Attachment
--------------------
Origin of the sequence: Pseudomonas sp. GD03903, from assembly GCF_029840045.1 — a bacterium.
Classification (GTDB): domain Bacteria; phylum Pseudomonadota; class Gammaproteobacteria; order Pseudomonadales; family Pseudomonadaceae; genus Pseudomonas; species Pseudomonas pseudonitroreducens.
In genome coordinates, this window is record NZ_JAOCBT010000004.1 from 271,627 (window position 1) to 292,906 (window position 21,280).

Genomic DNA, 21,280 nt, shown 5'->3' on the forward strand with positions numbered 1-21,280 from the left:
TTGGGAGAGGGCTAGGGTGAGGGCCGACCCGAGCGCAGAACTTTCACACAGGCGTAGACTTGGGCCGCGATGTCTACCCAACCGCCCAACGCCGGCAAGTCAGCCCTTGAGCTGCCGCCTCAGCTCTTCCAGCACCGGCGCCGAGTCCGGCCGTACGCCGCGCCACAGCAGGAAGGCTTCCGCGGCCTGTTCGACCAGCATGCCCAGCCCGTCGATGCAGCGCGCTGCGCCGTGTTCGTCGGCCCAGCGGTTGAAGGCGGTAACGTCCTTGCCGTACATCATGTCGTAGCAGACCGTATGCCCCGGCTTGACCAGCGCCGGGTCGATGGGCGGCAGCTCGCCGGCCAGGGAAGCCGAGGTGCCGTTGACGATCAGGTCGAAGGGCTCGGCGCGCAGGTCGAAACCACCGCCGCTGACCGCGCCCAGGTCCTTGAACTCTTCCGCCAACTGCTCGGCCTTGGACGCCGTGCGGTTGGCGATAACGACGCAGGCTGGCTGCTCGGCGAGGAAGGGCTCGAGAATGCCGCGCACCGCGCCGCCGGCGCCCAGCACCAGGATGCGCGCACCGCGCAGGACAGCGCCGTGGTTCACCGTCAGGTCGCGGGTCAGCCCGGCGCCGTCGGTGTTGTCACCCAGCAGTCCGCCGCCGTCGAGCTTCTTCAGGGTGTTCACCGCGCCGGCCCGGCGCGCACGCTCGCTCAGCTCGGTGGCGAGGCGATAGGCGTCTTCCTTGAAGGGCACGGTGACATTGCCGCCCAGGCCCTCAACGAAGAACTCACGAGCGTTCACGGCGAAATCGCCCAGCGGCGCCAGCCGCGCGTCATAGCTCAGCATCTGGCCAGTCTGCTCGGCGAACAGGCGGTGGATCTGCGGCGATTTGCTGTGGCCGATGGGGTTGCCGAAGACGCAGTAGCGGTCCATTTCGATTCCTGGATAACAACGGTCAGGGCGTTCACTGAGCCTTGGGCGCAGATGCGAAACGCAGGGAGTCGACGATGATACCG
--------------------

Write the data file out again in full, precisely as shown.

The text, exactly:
Origin of the sequence: Pseudomonas sp. GD03903, from assembly GCF_029840045.1 — a bacterium.
Classification (GTDB): domain Bacteria; phylum Pseudomonadota; class Gammaproteobacteria; order Pseudomonadales; family Pseudomonadaceae; genus Pseudomonas; species Pseudomonas pseudonitroreducens.
In genome coordinates, this window is record NZ_JAOCBT010000004.1 from 271,627 (window position 1) to 292,906 (window position 21,280).

Genomic DNA, 21,280 nt, shown 5'->3' on the forward strand with positions numbered 1-21,280 from the left:
TTGGGAGAGGGCTAGGGTGAGGGCCGACCCGAGCGCAGAACTTTCACACAGGCGTAGACTTGGGCCGCGATGTCTACCCAACCGCCCAACGCCGGCAAGTCAGCCCTTGAGCTGCCGCCTCAGCTCTTCCAGCACCGGCGCCGAGTCCGGCCGTACGCCGCGCCACAGCAGGAAGGCTTCCGCGGCCTGTTCGACCAGCATGCCCAGCCCGTCGATGCAGCGCGCTGCGCCGTGTTCGTCGGCCCAGCGGTTGAAGGCGGTAACGTCCTTGCCGTACATCATGTCGTAGCAGACCGTATGCCCCGGCTTGACCAGCGCCGGGTCGATGGGCGGCAGCTCGCCGGCCAGGGAAGCCGAGGTGCCGTTGACGATCAGGTCGAAGGGCTCGGCGCGCAGGTCGAAACCACCGCCGCTGACCGCGCCCAGGTCCTTGAACTCTTCCGCCAACTGCTCGGCCTTGGACGCCGTGCGGTTGGCGATAACGACGCAGGCTGGCTGCTCGGCGAGGAAGGGCTCGAGAATGCCGCGCACCGCGCCGCCGGCGCCCAGCACCAGGATGCGCGCACCGCGCAGGACAGCGCCGTGGTTCACCGTCAGGTCGCGGGTCAGCCCGGCGCCGTCGGTGTTGTCACCCAGCAGTCCGCCGCCGTCGAGCTTCTTCAGGGTGTTCACCGCGCCGGCCCGGCGCGCACGCTCGCTCAGCTCGGTGGCGAGGCGATAGGCGTCTTCCTTGAAGGGCACGGTGACATTGCCGCCCAGGCCCTCAACGAAGAACTCACGAGCGTTCACGGCGAAATCGCCCAGCGGCGCCAGCCGCGCGTCATAGCTCAGCATCTGGCCAGTCTGCTCGGCGAACAGGCGGTGGATCTGCGGCGATTTGCTGTGGCCGATGGGGTTGCCGAAGACGCAGTAGCGGTCCATTTCGATTCCTGGATAACAACGGTCAGGGCGTTCACTGAGCCTTGGGCGCAGATGCGAAACGCAGGGAGTCGACGATGATACCG